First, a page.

Taiwanese culture is an intriguing tangle of traditional Chinese customs and Japanese sensibilities, permeated with an insatiable commercial drive.

The epitome of all things Taiwan is its capital Taipei, a city so safe that you’d be wise to worry more about the weather than your wallet. While you may leave your laptop unattended in a cafe and expect it to be there when you return, the same may not be said of your umbrella.

Read on for a crash course in more of the capital’s quirks (example: wearing flip-flops in a rainstorm really is the wisest choice). Here’s all you need to know about health, safety and etiquette before your trip to Taipei.

1. Learn some very basic Mandarin

Luckily for non-native speakers, the communication style of the Taiwanese is very straightforward. The word “please” is a rarity when buying things, swapped instead for a polite bow and a thank-you after receiving your order.

If you can manage a simple “hello” (pīnyīn: nǐ hǎo) and “thank you” (xièxie), along with your order of bubble tea (yī bēi nǎi chá), you might even receive a compliment on your impeccable Chinese from kindly vendors.

Often, Taiwanese locals will be more than happy to practice their high-school English skills with you. Still, making the effort to converse in Mandarin is a great way to level the playing field.

Pedestrians with umbrellas cross a busy street in heavy rain, Taipei, Taiwan
With Taipei’s frequent summer downpours, an umbrella is a must-pack item © Makistock / Shutterstock

2. Pack flip-flops for the plum rain

When it rains in Taipei, it pours. And in summer it rains a lot. Each year, the city is blessed with 98in (2500mm) of rainfall, seeing the highest precipitation in the hottest months from June to September – also known as monsoon or “plum rain” season.

To save your best sneakers from saturation, wear flip-flops on rainy days (avoiding tiled surfaces) and include a raincoat and umbrella on your packing list. The rain usually won’t turn up until late afternoon, so it’s also a good idea to start your day quite early (between 6am and 8am), when the weather is cooler and the sky brighter.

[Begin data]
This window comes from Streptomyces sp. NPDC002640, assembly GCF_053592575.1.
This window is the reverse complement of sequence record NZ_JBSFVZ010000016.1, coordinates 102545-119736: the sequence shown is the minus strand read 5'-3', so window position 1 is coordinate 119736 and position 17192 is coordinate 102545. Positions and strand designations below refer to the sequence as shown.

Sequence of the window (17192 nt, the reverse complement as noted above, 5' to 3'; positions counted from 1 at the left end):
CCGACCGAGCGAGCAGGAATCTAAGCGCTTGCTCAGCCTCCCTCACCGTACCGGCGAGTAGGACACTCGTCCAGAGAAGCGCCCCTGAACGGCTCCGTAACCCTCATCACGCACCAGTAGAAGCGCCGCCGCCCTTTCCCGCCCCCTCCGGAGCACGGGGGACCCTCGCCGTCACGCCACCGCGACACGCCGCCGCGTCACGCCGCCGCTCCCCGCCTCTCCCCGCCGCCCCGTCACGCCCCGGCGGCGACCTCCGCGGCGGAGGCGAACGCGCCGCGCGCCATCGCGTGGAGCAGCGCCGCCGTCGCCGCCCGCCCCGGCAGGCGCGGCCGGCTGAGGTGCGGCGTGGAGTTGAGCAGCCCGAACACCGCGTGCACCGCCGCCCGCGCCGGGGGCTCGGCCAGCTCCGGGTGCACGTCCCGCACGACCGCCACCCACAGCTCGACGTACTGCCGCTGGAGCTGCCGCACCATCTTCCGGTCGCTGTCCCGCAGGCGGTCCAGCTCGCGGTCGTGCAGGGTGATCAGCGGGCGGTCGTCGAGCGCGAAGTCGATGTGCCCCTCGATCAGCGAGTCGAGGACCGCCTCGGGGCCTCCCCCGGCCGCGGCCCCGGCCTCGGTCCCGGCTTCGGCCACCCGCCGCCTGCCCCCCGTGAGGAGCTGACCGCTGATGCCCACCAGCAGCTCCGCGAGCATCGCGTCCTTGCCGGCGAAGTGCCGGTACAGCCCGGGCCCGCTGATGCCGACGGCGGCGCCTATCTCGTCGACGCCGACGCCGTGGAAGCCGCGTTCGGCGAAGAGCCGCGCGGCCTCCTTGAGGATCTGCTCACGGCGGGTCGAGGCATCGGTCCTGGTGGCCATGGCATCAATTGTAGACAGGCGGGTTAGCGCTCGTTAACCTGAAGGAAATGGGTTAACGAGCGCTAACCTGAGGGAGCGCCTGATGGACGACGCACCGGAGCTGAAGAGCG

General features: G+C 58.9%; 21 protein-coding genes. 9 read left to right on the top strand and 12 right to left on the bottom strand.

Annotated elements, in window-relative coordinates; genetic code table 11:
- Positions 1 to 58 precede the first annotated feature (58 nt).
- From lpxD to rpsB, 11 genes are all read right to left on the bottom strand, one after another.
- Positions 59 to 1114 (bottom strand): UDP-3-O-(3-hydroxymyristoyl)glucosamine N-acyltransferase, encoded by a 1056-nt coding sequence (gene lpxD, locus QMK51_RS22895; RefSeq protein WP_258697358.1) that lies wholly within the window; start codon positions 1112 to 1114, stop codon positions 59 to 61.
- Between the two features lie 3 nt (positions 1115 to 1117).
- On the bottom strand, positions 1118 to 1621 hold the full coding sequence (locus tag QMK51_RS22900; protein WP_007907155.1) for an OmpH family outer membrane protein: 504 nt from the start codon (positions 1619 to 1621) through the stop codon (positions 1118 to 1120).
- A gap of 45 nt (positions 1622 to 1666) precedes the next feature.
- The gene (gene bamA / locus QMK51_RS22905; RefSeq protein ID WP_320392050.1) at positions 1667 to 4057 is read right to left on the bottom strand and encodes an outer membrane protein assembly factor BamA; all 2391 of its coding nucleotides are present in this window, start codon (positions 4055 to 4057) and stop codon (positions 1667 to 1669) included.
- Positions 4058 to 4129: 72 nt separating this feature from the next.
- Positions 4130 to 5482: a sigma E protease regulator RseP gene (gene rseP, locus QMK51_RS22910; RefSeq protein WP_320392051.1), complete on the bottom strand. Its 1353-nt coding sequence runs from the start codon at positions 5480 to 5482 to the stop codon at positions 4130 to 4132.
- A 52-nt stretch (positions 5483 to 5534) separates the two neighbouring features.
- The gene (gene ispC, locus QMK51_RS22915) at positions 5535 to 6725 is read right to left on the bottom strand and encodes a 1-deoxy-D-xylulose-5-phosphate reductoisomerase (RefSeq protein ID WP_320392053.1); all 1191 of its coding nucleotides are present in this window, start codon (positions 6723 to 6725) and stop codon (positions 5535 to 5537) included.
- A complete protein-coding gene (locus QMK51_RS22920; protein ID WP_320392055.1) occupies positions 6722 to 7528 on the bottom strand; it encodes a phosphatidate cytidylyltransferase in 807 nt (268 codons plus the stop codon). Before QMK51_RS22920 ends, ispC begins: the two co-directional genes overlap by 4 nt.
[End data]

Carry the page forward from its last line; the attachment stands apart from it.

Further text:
3. Follow a Taipei foodie before you arrive

Beyond the Michelin-acclaimed Din Tai Fung and the slightly too touristy Shilin Night Market, Taipei has a mouthwatering food scene. Discover what’s new, popular and off the beaten track through the city’s network of local bloggers (we love Hungry in Taipei and Taipei Foodie) and on social media.

One nice shortcut for finding good local spots is to search on Instagram for the area you want (eg Ximen; 西門) followed by the phrase “beautiful food” (美食). This will present all the recently hashtagged gems for your drooling perusal.

4. Hot-step it to a 7-Eleven for an EasyCard and a tea egg

The mother of all convenience stores in Taiwan, 7-Eleven sells all the familiar snacks, food and drinks you get in the West – with such added Asian lunch additions as onigiri (Japanese rice balls) and tea-stained eggs.

But more than that, 7-Eleven is also the place to go for buying (and topping up) your MRT EasyCard, printing documents, sending packages and withdrawing cash. The swankiest locations even have bathrooms, free wi-fi and tables with charging docks.

A word of warning: convenience stores can quickly become a comfortable choice, but this will cost you in terms of the most authentic food and local interactions, so visit sparingly.

A group of friends share dinner together at a table laden with many dishes
Tipping is not expected in Taiwan, so when eating out in Taipei, don't leave any extra money © bernie_photo / Getty Images

6. Don’t leave a tip

As in Japanese culture, tipping is not customary in Taiwan – in some cases, it could even be considered an insult. Due to Western influences, it has become slightly more common to tip in Taiwan, particularly in international hotels and bars. Generally, though, it is not expected.

7. Drinking culture is also eating culture

Cheap and cheerful with an unabashed amount of booze, a re chao (熱炒) is the equivalent of a Japanese izakaya (or English pub). Re chao (meaning “fast fry”) serve up excellent wok-fried dishes at around 100NTD apiece, alongside Taiwan Beer and unlimited rice. Browse the tanks of live fish, lobster and other shellfish to see what’s fresh.